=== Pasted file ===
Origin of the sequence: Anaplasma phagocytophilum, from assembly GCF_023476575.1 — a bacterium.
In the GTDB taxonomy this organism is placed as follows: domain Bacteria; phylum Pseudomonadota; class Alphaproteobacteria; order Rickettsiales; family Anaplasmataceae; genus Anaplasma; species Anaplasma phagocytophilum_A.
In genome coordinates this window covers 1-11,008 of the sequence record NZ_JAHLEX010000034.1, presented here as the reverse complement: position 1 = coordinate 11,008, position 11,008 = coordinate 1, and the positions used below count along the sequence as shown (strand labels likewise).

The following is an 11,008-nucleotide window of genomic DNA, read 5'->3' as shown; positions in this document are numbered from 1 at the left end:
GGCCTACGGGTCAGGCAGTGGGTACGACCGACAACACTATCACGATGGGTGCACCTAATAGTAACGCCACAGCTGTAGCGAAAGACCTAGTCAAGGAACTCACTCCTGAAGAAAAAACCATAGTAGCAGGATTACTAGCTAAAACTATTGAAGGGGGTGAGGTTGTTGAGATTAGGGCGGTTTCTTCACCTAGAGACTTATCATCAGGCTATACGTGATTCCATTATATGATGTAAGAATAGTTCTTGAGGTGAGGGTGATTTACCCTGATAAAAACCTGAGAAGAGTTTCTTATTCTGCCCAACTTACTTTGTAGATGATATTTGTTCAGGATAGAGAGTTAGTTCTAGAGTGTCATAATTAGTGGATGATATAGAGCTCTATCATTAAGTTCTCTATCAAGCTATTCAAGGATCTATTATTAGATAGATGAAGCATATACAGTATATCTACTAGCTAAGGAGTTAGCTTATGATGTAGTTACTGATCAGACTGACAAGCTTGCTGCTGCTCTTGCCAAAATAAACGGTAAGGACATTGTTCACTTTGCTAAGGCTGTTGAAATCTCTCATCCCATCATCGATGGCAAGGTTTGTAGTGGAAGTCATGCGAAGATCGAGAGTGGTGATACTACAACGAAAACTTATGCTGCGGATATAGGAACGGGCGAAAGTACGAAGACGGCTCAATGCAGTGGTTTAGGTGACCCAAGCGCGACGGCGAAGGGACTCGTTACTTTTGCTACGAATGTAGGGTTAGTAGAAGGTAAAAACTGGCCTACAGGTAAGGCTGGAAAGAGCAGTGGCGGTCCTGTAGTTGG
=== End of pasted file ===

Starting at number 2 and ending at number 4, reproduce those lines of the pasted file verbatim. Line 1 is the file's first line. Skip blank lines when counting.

In the GTDB taxonomy this organism is placed as follows: domain Bacteria; phylum Pseudomonadota; class Alphaproteobacteria; order Rickettsiales; family Anaplasmataceae; genus Anaplasma; species Anaplasma phagocytophilum_A.
In genome coordinates this window covers 1-11,008 of the sequence record NZ_JAHLEX010000034.1, presented here as the reverse complement: position 1 = coordinate 11,008, position 11,008 = coordinate 1, and the positions used below count along the sequence as shown (strand labels likewise).

The following is an 11,008-nucleotide window of genomic DNA, read 5'->3' as shown; positions in this document are numbered from 1 at the left end: